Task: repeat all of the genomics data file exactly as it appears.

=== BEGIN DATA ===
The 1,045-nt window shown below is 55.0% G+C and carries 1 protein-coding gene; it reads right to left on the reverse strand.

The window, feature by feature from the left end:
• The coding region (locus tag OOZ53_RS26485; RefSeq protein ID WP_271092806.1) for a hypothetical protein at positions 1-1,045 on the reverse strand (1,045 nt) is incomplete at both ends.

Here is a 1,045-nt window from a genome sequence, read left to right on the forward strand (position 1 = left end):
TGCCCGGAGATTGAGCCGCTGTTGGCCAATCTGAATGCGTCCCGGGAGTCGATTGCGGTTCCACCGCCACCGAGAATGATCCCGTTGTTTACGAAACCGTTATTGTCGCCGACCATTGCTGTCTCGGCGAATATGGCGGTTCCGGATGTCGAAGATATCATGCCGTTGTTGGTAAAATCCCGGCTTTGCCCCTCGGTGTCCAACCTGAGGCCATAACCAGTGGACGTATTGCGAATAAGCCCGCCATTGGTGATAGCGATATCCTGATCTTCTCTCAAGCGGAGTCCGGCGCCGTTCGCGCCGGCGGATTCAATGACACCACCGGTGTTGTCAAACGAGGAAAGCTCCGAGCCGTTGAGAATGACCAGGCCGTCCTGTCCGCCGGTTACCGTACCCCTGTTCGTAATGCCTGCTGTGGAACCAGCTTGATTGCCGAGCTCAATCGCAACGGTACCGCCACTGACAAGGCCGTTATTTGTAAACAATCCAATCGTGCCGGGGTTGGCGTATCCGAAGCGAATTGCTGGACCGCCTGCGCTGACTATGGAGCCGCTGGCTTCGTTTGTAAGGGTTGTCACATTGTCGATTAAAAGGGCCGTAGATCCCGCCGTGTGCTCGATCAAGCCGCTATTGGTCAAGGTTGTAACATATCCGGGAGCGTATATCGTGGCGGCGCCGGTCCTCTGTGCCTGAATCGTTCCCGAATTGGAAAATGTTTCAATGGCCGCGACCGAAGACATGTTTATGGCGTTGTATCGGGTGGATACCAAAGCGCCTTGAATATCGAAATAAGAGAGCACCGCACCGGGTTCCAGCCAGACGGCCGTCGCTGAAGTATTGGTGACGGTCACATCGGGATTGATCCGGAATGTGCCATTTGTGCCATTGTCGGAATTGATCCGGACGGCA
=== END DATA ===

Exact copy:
The 1,045-nt window shown below is 55.0% G+C and carries 1 protein-coding gene; it reads right to left on the reverse strand.

The window, feature by feature from the left end:
• The coding region (locus tag OOZ53_RS26485; RefSeq protein ID WP_271092806.1) for a hypothetical protein at positions 1-1,045 on the reverse strand (1,045 nt) is incomplete at both ends.

Here is a 1,045-nt window from a genome sequence, read left to right on the forward strand (position 1 = left end):
TGCCCGGAGATTGAGCCGCTGTTGGCCAATCTGAATGCGTCCCGGGAGTCGATTGCGGTTCCACCGCCACCGAGAATGATCCCGTTGTTTACGAAACCGTTATTGTCGCCGACCATTGCTGTCTCGGCGAATATGGCGGTTCCGGATGTCGAAGATATCATGCCGTTGTTGGTAAAATCCCGGCTTTGCCCCTCGGTGTCCAACCTGAGGCCATAACCAGTGGACGTATTGCGAATAAGCCCGCCATTGGTGATAGCGATATCCTGATCTTCTCTCAAGCGGAGTCCGGCGCCGTTCGCGCCGGCGGATTCAATGACACCACCGGTGTTGTCAAACGAGGAAAGCTCCGAGCCGTTGAGAATGACCAGGCCGTCCTGTCCGCCGGTTACCGTACCCCTGTTCGTAATGCCTGCTGTGGAACCAGCTTGATTGCCGAGCTCAATCGCAACGGTACCGCCACTGACAAGGCCGTTATTTGTAAACAATCCAATCGTGCCGGGGTTGGCGTATCCGAAGCGAATTGCTGGACCGCCTGCGCTGACTATGGAGCCGCTGGCTTCGTTTGTAAGGGTTGTCACATTGTCGATTAAAAGGGCCGTAGATCCCGCCGTGTGCTCGATCAAGCCGCTATTGGTCAAGGTTGTAACATATCCGGGAGCGTATATCGTGGCGGCGCCGGTCCTCTGTGCCTGAATCGTTCCCGAATTGGAAAATGTTTCAATGGCCGCGACCGAAGACATGTTTATGGCGTTGTATCGGGTGGATACCAAAGCGCCTTGAATATCGAAATAAGAGAGCACCGCACCGGGTTCCAGCCAGACGGCCGTCGCTGAAGTATTGGTGACGGTCACATCGGGATTGATCCGGAATGTGCCATTTGTGCCATTGTCGGAATTGATCCGGACGGCA